Steve Helber/Associated Press
Frank Beamer and Virginia Tech have fallen into a rut the last two seasons.
There’s no denying what Frank Beamer has built at Virginia Tech. The man from Fancy Gap, Va., has turned one of college football’s most downtrodden programs into a national power.
Virginia Tech officials stuck with Beamer despite a 24-38-2 record in his first six seasons and were rewarded with a tremendous extended level of success. Over the next 17 seasons, Tech won at least 10 games 13 times, including an eight-year streak from 2004-2011 that featured four ACC championships and five BCS bowl appearances.
But over the last two seasons, something has gone stale in Blacksburg. The Hokies are only 15-13, winning seven games in 2012 and eight last fall. Beamer overhauled his staff, replacing longtime offensive coordinator Bryan Stinespring and firing quarterbacks coach Mike O’Cain in favor of Scot Loeffler.
Even with talented but erratic quarterback Logan Thomas leading the way last fall, Loeffler’s scheme didn’t bring immediate results as Tech averaged 22.5 points per game, 99th nationally.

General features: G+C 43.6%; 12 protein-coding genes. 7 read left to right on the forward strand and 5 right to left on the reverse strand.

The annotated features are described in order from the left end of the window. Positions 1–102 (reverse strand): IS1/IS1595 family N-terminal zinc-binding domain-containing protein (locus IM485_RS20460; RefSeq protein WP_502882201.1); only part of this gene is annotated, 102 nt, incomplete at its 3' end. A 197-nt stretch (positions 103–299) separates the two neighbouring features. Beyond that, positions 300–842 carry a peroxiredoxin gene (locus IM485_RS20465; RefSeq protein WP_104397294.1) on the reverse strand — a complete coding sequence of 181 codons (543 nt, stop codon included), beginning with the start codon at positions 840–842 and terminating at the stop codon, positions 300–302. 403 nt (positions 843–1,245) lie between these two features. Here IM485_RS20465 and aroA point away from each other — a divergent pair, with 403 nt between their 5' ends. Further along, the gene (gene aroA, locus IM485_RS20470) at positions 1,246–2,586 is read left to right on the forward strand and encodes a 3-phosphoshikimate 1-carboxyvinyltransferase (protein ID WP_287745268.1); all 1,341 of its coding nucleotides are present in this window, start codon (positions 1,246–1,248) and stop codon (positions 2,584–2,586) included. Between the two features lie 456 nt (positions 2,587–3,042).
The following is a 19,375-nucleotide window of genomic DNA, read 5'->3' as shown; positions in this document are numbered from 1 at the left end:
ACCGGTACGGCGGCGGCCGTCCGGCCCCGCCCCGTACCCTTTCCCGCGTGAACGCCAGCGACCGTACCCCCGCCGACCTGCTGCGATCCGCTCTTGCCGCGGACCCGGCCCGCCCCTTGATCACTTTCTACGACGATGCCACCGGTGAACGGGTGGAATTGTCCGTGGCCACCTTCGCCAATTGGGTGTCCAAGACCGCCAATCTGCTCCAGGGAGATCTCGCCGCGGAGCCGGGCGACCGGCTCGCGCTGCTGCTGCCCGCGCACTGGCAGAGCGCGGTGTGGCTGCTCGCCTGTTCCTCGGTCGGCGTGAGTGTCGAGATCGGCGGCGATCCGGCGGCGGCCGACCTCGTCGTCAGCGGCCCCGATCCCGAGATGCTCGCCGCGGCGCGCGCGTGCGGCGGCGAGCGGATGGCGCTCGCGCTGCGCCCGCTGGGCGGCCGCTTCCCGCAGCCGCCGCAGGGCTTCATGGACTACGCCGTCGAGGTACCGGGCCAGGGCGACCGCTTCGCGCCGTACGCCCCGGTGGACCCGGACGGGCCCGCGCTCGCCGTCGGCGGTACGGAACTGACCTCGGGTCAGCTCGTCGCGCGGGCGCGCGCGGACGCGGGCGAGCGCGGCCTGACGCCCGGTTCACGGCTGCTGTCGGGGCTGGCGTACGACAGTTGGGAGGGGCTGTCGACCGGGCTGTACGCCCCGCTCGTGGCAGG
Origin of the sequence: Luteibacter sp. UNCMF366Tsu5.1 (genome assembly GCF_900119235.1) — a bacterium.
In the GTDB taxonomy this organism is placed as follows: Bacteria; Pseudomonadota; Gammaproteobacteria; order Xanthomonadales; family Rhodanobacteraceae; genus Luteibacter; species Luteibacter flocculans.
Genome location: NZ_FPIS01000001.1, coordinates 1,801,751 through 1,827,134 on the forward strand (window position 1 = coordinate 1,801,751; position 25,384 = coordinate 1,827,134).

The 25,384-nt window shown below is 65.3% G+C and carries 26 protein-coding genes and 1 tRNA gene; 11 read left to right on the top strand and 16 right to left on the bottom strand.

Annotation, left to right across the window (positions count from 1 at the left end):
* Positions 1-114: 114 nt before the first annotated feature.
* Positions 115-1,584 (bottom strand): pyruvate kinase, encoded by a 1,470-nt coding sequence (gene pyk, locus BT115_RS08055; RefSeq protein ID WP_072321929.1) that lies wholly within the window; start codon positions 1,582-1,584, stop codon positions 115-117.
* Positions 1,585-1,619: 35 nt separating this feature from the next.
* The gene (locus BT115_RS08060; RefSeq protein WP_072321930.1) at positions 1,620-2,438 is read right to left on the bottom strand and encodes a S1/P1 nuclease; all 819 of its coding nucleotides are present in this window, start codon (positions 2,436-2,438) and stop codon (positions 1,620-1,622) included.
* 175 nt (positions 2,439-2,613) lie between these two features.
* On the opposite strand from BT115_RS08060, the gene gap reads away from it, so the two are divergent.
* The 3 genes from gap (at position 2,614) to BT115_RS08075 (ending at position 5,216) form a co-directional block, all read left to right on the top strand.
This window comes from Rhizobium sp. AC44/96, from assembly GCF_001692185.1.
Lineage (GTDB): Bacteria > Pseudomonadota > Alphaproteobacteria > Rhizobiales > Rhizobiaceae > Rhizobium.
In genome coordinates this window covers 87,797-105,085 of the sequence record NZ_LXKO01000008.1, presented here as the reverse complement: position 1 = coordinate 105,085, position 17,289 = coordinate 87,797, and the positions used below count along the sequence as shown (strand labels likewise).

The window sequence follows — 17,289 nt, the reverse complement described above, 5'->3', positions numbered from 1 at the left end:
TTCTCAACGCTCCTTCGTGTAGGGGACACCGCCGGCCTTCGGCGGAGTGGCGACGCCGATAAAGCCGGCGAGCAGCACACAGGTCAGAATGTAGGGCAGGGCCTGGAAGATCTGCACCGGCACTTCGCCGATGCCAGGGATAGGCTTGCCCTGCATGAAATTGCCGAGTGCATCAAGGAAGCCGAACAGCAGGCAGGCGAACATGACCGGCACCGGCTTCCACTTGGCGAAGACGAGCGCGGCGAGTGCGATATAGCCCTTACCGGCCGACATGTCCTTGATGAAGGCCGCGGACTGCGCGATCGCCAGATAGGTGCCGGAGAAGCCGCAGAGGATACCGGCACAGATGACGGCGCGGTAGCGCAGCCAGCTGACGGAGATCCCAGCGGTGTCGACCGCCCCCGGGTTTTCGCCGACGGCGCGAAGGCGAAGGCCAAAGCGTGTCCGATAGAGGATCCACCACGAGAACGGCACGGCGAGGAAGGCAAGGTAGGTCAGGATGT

With Thomas gone, neither sophomore Brenden Motley nor fifth-year senior Mark Leal have impressed. Tech’s spring game featured a grand total of 10 points. Motley completed six of 11 passes for 72 yards with an interception, while Leal went 10-for-18 with 90 yards and an interception.
The quarterback situation is entirely unsettled, with Texas Tech transfer Michael Brewer and incoming freshman Chris Durkin arriving this summer.
“I think we’re an up-and-coming football team,” Beamer told the Roanoke Times. “We’re going to go through some growing pains probably this year. But I think we’re going to go through growing pains full speed.”
Tech’s offensive line remains unsettled, and the Hokies’ stout defense is replacing five of its front seven.
The Hokies avoid crossover games against Clemson and Virginia Tech, welcome Miami and Georgia Tech to Blacksburg but must travel to Ohio State, North Carolina and defending Coastal champion Duke.
Tech should be better than it was a year ago, but it’s hard to see how this group will rebound to the 10-win level its fans had grown accustomed to. Beamer is college football’s longest-tenured coach and should have the right to go out on his own terms.
Still, it’s hard to ignore the rut this program has fallen into, which should increase the pressure for a turnaround.